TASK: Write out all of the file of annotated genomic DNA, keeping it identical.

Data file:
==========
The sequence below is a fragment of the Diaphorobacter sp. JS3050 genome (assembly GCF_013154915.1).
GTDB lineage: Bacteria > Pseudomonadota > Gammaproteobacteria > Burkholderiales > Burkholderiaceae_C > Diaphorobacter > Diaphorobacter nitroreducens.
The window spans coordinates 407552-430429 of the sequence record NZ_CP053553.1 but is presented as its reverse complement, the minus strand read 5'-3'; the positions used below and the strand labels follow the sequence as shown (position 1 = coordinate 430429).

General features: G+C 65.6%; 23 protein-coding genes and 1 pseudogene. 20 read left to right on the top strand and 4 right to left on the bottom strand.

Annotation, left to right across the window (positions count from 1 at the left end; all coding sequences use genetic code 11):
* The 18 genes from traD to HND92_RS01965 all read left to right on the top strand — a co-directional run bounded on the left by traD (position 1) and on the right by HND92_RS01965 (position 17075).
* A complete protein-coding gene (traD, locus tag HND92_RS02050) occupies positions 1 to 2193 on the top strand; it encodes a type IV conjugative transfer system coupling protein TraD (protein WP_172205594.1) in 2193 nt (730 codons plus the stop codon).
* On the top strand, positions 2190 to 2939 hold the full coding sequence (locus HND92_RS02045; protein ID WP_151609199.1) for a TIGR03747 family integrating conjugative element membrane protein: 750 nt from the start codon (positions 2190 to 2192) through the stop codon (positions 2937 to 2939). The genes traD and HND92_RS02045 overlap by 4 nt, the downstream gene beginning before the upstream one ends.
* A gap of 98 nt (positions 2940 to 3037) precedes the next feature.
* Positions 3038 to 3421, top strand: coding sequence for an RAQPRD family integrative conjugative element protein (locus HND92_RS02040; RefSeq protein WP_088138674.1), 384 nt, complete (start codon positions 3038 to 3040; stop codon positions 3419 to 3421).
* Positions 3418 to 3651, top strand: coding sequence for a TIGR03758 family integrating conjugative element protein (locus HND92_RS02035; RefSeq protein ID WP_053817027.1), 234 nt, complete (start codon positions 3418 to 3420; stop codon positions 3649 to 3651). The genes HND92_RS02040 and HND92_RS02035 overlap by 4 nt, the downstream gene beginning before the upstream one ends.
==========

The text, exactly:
The sequence below is a fragment of the Diaphorobacter sp. JS3050 genome (assembly GCF_013154915.1).
GTDB lineage: Bacteria > Pseudomonadota > Gammaproteobacteria > Burkholderiales > Burkholderiaceae_C > Diaphorobacter > Diaphorobacter nitroreducens.
The window spans coordinates 407552-430429 of the sequence record NZ_CP053553.1 but is presented as its reverse complement, the minus strand read 5'-3'; the positions used below and the strand labels follow the sequence as shown (position 1 = coordinate 430429).

General features: G+C 65.6%; 23 protein-coding genes and 1 pseudogene. 20 read left to right on the top strand and 4 right to left on the bottom strand.

Annotation, left to right across the window (positions count from 1 at the left end; all coding sequences use genetic code 11):
* The 18 genes from traD to HND92_RS01965 all read left to right on the top strand — a co-directional run bounded on the left by traD (position 1) and on the right by HND92_RS01965 (position 17075).
* A complete protein-coding gene (traD, locus tag HND92_RS02050) occupies positions 1 to 2193 on the top strand; it encodes a type IV conjugative transfer system coupling protein TraD (protein WP_172205594.1) in 2193 nt (730 codons plus the stop codon).
* On the top strand, positions 2190 to 2939 hold the full coding sequence (locus HND92_RS02045; protein ID WP_151609199.1) for a TIGR03747 family integrating conjugative element membrane protein: 750 nt from the start codon (positions 2190 to 2192) through the stop codon (positions 2937 to 2939). The genes traD and HND92_RS02045 overlap by 4 nt, the downstream gene beginning before the upstream one ends.
* A gap of 98 nt (positions 2940 to 3037) precedes the next feature.
* Positions 3038 to 3421, top strand: coding sequence for an RAQPRD family integrative conjugative element protein (locus HND92_RS02040; RefSeq protein WP_088138674.1), 384 nt, complete (start codon positions 3038 to 3040; stop codon positions 3419 to 3421).
* Positions 3418 to 3651, top strand: coding sequence for a TIGR03758 family integrating conjugative element protein (locus HND92_RS02035; RefSeq protein ID WP_053817027.1), 234 nt, complete (start codon positions 3418 to 3420; stop codon positions 3649 to 3651). The genes HND92_RS02040 and HND92_RS02035 overlap by 4 nt, the downstream gene beginning before the upstream one ends.